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The Two-Way
7:43 am
Mon May 13, 2013

Book News: Mich. School System Won't Ban Anne Frank's 'Pornographic' Diary

Anne Frank is seen at Amsterdam Town Hall in July 1941.
AP

The daily lowdown on books, publishing, and the occasional author behaving badly.

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The Two-Way
7:34 am
Mon May 13, 2013

In Pakistan, Sharif Turns To Unstable Nation's Dire Problems

Nawaz Sharif, who will lead Pakistan's next government, at a campaign rally last week.
T. Mughal EPA /LANDOV

Originally published on Mon May 13, 2013 10:19 am

With a commanding lead for his party in the vote count following Saturday's parliamentary elections, former Pakistani Prime Minister Nawaz Sharif is returning to power with a clear mandate to focus on the grave problems facing his nation, as NPR's Julie McCarthy reports from Lahore for Morning Edition.

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All Tech Considered
3:06 am
Mon May 13, 2013

Google Fights Glass Backlash Before It Even Hits The Street

A visitor at the "NEXT Berlin" conference tries out Google Glass on April 24 in Berlin.
AFP/Getty Images

Originally published on Mon May 13, 2013 11:57 am

Google Glass isn't even for sale yet, but it's already facing backlash.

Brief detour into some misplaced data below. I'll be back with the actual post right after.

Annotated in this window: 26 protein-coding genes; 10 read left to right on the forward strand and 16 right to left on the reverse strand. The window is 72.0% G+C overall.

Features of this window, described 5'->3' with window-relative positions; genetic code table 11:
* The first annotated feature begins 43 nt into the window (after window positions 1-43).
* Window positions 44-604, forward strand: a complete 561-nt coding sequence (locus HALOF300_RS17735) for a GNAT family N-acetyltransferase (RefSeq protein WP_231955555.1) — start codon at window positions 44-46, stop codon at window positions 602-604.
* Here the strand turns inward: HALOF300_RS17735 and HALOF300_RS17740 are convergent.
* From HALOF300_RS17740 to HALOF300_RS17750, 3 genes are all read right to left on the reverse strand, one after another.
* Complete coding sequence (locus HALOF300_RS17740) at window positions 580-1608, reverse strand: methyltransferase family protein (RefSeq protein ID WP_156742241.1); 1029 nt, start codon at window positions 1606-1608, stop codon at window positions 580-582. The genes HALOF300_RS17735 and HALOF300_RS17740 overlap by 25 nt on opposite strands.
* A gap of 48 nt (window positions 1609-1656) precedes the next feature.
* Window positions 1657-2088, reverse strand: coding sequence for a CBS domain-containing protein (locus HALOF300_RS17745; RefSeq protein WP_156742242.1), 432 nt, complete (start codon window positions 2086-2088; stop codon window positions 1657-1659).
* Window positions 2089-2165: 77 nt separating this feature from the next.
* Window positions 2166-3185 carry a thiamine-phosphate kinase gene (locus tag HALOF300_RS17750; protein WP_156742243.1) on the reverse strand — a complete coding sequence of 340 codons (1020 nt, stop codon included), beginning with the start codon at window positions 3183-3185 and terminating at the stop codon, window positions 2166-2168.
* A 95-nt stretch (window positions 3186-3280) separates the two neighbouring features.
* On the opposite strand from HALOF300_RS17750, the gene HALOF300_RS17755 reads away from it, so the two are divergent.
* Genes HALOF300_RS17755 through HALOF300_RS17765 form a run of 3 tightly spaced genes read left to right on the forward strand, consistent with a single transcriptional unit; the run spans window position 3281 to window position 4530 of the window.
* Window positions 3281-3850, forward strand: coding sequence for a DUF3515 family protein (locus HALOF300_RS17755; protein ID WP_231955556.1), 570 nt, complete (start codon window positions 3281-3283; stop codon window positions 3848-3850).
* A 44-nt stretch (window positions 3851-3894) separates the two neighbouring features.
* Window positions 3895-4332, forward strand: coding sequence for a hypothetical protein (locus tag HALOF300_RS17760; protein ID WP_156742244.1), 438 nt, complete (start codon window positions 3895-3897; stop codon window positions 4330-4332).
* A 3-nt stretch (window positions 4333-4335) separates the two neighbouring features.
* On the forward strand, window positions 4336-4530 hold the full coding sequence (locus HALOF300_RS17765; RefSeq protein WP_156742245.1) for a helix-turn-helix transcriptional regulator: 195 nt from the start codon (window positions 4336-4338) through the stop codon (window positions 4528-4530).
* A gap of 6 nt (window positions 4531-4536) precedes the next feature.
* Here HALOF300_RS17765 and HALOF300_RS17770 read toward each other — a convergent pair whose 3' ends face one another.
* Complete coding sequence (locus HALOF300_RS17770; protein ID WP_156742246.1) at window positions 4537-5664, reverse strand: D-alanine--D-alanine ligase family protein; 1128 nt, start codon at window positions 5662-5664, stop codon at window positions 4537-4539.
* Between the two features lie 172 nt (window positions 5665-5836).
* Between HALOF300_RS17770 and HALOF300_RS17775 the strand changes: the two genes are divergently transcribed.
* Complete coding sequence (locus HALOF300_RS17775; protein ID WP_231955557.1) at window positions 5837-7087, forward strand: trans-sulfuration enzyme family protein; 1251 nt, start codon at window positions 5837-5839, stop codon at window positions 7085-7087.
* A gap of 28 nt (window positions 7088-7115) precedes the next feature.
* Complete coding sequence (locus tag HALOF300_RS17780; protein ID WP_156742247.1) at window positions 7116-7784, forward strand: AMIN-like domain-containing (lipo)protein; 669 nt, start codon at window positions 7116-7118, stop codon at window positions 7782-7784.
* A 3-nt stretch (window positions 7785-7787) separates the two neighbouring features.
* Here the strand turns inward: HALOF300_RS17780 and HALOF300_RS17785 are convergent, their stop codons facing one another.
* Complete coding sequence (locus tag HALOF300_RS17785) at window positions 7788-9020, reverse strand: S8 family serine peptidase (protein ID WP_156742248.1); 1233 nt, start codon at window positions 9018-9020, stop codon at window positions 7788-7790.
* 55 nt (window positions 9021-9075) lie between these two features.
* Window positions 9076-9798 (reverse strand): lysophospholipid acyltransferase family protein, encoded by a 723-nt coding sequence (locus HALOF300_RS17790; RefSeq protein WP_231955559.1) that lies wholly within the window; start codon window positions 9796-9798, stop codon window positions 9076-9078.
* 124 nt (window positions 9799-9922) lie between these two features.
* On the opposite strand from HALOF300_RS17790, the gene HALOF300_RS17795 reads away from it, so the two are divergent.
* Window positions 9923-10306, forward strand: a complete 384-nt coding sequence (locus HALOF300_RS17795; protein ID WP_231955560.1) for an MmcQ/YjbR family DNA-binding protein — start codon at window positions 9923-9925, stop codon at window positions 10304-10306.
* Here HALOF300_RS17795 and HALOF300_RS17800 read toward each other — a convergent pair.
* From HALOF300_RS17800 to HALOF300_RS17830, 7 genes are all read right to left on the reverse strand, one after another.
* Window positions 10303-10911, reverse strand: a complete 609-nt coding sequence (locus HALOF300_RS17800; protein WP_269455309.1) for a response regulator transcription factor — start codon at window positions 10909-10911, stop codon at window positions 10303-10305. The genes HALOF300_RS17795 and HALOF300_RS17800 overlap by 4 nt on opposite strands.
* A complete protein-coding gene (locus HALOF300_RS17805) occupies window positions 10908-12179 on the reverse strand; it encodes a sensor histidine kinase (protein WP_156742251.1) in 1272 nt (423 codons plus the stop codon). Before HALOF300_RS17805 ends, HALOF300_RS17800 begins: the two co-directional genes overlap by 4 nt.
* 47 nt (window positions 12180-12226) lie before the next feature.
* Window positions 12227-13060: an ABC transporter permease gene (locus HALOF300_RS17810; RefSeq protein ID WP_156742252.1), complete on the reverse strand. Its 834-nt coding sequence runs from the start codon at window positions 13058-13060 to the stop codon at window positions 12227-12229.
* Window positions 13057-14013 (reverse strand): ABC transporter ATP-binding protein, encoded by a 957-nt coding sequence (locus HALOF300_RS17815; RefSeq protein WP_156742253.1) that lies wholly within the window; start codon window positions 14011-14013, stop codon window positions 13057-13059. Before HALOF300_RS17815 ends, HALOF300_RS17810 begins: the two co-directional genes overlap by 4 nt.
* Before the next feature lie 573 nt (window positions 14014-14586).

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Shots - Health News
3:02 am
Mon May 13, 2013

Cases Of Mysterious Valley Fever Rise In American Southwest

Emily Gorospe, 8, loves to dance and usually can't sit still, so her parents started to worry when she became very tired two years ago. Emily was eventually diagnosed with valley fever, a fungal disease that 150,000 people contract each year.
Daniel Casarez/Vida en el Valle/Reporting on Health Collaborative

Originally published on Tue September 24, 2013 10:11 am

When she was just 6, Emily Gorospe became very tired and sick. The spunky girl, now 8, developed a fever that wouldn't go away, and red blotches appeared across her body.

"She's got so much energy usually," says Emily's mother, Valerie Gorospe. "Just walking from one part of the house ... she was drained." The little girl was also very pale. "She just didn't look like herself," Valerie recalls.

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Code Switch
6:51 pm
Sun May 12, 2013

Checking More Than One Box: A Growing Multiracial Nation

Thien-Kim Lam (left) and Larry Bright (right) with their 3-year-old son and 7-year-old daughter, are a multiracial family. They represent a growing segment of American families that are inter-racial and whose children identify as both races.
Courtesy of Thien-Kim Lam

Originally published on Sun May 12, 2013 8:35 pm

Larry Bright holds his 3-year-old son's hand while the boy steps through a leafy playground in Silver Spring, Md., and practices counting his numbers in English.

At the top of the slide, the boy begins counting in his other language: Vietnamese.

Bright, the boy's father, is African-American; his mother, Thien Kim Lam, is Vietnamese. The couple has two children.

"They are a perfect mix between the two of us," Lam tells Arun Rath, host of weekends on All Things Considered.